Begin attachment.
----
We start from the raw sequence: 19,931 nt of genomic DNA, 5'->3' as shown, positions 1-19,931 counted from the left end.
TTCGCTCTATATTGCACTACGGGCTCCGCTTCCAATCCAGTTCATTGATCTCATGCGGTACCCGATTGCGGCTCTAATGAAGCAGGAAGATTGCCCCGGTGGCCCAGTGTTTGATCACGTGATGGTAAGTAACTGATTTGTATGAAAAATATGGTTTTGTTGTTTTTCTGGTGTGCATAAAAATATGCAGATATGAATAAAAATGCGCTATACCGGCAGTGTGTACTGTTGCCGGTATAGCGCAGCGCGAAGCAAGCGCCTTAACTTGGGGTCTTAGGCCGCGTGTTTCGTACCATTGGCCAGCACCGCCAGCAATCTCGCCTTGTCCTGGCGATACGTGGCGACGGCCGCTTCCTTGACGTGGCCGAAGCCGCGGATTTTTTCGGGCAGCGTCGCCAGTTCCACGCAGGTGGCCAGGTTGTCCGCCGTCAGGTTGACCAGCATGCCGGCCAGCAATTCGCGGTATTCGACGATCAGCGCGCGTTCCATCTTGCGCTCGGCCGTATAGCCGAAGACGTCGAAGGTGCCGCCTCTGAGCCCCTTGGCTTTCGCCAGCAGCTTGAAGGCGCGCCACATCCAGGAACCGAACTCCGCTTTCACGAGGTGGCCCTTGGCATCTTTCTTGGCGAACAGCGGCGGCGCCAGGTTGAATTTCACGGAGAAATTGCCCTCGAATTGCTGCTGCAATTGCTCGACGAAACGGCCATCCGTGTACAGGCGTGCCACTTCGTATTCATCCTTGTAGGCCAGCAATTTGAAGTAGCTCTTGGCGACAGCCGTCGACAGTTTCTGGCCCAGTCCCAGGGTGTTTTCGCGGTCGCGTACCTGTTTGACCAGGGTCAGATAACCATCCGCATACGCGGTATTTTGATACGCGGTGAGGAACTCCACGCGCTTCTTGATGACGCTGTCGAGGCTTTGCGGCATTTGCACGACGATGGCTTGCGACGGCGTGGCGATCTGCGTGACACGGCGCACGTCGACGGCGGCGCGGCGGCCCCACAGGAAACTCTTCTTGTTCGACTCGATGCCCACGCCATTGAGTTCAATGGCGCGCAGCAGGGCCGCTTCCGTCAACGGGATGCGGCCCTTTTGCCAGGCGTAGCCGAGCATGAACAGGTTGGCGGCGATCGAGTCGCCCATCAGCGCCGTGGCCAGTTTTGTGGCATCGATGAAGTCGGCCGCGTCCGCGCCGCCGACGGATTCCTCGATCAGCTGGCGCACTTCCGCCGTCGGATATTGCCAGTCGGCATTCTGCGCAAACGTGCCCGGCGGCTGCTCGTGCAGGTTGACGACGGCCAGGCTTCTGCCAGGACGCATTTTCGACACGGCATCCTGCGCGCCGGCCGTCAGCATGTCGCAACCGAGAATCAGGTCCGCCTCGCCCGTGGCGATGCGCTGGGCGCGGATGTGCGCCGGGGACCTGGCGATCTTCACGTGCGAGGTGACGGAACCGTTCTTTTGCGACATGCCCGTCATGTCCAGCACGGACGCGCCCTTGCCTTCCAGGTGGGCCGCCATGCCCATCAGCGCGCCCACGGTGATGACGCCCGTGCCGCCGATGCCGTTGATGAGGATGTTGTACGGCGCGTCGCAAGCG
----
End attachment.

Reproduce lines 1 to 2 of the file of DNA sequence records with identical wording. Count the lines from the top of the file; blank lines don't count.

We start from the raw sequence: 19,931 nt of genomic DNA, 5'->3' as shown, positions 1-19,931 counted from the left end.
TTCGCTCTATATTGCACTACGGGCTCCGCTTCCAATCCAGTTCATTGATCTCATGCGGTACCCGATTGCGGCTCTAATGAAGCAGGAAGATTGCCCCGGTGGCCCAGTGTTTGATCACGTGATGGTAAGTAACTGATTTGTATGAAAAATATGGTTTTGTTGTTTTTCTGGTGTGCATAAAAATATGCAGATATGAATAAAAATGCGCTATACCGGCAGTGTGTACTGTTGCCGGTATAGCGCAGCGCGAAGCAAGCGCCTTAACTTGGGGTCTTAGGCCGCGTGTTTCGTACCATTGGCCAGCACCGCCAGCAATCTCGCCTTGTCCTGGCGATACGTGGCGACGGCCGCTTCCTTGACGTGGCCGAAGCCGCGGATTTTTTCGGGCAGCGTCGCCAGTTCCACGCAGGTGGCCAGGTTGTCCGCCGTCAGGTTGACCAGCATGCCGGCCAGCAATTCGCGGTATTCGACGATCAGCGCGCGTTCCATCTTGCGCTCGGCCGTATAGCCGAAGACGTCGAAGGTGCCGCCTCTGAGCCCCTTGGCTTTCGCCAGCAGCTTGAAGGCGCGCCACATCCAGGAACCGAACTCCGCTTTCACGAGGTGGCCCTTGGCATCTTTCTTGGCGAACAGCGGCGGCGCCAGGTTGAATTTCACGGAGAAATTGCCCTCGAATTGCTGCTGCAATTGCTCGACGAAACGGCCATCCGTGTACAGGCGTGCCACTTCGTATTCATCCTTGTAGGCCAGCAATTTGAAGTAGCTCTTGGCGACAGCCGTCGACAGTTTCTGGCCCAGTCCCAGGGTGTTTTCGCGGTCGCGTACCTGTTTGACCAGGGTCAGATAACCATCCGCATACGCGGTATTTTGATACGCGGTGAGGAACTCCACGCGCTTCTTGATGACGCTGTCGAGGCTTTGCGGCATTTGCACGACGATGGCTTGCGACGGCGTGGCGATCTGCGTGACACGGCGCACGTCGACGGCGGCGCGGCGGCCCCACAGGAAACTCTTCTTGTTCGACTCGATGCCCACGCCATTGAGTTCAATGGCGCGCAGCAGGGCCGCTTCCGTCAACGGGATGCGGCCCTTTTGCCAGGCGTAGCCGAGCATGAACAGGTTGGCGGCGATCGAGTCGCCCATCAGCGCCGTGGCCAGTTTTGTGGCATCGATGAAGTCGGCCGCGTCCGCGCCGCCGACGGATTCCTCGATCAGCTGGCGCACTTCCGCCGTCGGATATTGCCAGTCGGCATTCTGCGCAAACGTGCCCGGCGGCTGCTCGTGCAGGTTGACGACGGCCAGGCTTCTGCCAGGACGCATTTTCGACACGGCATCCTGCGCGCCGGCCGTCAGCATGTCGCAACCGAGAATCAGGTCCGCCTCGCCCGTGGCGATGCGCTGGGCGCGGATGTGCGCCGGGGACCTGGCGATCTTCACGTGCGAGGTGACGGAACCGTTCTTTTGCGACATGCCCGTCATGTCCAGCACGGACGCGCCCTTGCCTTCCAGGTGGGCCGCCATGCCCATCAGCGCGCCCACGGTGATGACGCCCGTGCCGCCGATGCCGTTGATGAGGATGTTGTACGGCGCGTCGCAAGCG